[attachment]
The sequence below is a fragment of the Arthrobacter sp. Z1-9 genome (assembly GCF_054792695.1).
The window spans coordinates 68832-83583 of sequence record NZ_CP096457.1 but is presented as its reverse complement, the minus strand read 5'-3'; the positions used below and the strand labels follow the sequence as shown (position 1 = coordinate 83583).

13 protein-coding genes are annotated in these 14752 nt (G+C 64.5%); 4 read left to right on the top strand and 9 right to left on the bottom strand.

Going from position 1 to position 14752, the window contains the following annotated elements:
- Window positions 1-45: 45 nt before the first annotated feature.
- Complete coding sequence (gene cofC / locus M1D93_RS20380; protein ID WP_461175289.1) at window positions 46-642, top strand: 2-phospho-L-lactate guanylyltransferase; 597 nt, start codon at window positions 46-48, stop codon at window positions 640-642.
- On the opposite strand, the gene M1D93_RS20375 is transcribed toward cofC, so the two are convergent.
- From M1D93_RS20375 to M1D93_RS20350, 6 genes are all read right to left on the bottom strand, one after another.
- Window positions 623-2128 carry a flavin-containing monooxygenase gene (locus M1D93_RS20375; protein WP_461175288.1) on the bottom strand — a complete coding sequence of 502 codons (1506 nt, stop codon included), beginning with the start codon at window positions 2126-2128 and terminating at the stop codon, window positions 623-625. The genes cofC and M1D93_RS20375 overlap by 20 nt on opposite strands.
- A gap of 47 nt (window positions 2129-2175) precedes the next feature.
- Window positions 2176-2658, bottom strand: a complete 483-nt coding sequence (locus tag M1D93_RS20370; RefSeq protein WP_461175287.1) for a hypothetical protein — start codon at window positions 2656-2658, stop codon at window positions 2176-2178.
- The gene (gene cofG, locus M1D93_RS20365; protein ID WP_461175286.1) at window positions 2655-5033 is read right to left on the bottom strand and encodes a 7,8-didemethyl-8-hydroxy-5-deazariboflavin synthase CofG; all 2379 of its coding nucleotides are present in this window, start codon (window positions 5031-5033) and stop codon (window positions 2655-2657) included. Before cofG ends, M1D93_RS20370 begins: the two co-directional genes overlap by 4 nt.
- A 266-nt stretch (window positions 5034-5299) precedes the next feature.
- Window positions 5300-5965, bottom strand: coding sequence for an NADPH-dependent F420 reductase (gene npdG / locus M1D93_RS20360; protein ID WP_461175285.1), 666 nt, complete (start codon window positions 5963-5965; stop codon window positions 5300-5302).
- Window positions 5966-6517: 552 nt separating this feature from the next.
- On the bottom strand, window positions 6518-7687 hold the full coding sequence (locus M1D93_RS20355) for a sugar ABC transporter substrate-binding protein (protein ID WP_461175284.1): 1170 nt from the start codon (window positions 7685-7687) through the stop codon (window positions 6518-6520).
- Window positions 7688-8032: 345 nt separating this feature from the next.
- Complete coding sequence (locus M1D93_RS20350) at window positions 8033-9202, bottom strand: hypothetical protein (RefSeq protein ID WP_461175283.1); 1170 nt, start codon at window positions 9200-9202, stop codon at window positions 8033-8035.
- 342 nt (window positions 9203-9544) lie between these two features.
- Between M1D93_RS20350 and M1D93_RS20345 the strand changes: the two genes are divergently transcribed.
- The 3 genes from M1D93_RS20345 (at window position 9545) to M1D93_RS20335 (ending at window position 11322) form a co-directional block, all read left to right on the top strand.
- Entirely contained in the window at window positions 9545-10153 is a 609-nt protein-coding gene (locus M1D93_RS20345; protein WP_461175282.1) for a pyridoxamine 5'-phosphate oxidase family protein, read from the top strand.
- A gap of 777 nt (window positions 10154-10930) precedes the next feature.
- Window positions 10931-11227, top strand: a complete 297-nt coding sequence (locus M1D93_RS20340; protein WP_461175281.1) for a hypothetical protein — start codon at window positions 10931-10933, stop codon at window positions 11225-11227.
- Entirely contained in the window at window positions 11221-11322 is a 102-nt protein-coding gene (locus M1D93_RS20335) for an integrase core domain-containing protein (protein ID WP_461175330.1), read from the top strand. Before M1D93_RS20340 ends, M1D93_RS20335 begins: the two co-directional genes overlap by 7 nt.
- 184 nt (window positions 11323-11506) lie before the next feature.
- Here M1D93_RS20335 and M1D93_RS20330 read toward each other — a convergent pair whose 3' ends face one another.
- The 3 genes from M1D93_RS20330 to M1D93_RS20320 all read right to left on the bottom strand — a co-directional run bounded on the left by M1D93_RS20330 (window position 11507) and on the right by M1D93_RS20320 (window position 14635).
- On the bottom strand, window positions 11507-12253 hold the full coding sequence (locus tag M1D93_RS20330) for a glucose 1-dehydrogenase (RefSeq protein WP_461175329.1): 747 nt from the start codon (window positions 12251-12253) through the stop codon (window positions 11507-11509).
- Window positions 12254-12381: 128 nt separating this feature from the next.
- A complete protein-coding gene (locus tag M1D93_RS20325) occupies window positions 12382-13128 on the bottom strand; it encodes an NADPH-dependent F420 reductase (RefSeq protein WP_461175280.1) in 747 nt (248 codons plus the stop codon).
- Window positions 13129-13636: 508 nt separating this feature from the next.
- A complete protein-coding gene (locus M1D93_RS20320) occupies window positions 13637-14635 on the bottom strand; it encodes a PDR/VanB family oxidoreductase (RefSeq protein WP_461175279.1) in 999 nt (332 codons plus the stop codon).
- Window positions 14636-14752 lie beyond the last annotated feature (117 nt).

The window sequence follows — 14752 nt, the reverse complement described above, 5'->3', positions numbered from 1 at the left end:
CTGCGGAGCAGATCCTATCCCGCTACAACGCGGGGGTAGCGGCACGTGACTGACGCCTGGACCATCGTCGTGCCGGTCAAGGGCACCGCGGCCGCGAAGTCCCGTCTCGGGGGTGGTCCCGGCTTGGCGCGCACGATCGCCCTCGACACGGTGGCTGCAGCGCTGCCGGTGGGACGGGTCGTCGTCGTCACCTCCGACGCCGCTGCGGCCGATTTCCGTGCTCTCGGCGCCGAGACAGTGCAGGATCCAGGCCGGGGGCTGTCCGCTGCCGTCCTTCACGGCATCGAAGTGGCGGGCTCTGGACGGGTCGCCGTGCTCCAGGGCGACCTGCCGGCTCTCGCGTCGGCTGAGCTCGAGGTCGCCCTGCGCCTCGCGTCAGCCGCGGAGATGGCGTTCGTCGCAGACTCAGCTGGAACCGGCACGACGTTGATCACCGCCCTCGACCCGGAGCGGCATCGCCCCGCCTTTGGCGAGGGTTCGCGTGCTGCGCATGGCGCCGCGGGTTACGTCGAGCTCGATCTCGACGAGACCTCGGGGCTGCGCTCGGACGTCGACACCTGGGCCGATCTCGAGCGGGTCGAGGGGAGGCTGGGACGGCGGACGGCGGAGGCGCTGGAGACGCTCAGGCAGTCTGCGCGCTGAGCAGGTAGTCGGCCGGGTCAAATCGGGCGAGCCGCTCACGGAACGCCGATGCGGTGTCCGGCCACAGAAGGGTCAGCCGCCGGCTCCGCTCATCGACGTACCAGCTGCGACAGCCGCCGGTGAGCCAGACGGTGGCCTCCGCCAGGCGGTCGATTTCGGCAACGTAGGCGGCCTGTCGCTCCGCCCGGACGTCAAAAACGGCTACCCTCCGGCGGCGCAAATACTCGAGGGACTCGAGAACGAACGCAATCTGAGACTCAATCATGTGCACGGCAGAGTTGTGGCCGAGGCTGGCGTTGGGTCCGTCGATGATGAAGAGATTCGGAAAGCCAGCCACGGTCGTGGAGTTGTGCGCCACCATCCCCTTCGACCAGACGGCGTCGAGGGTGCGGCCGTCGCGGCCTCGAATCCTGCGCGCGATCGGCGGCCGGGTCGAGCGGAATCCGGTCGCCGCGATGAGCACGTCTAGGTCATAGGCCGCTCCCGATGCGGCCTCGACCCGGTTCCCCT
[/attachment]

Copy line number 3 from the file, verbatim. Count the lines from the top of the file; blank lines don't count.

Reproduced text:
13 protein-coding genes are annotated in these 14752 nt (G+C 64.5%); 4 read left to right on the top strand and 9 right to left on the bottom strand.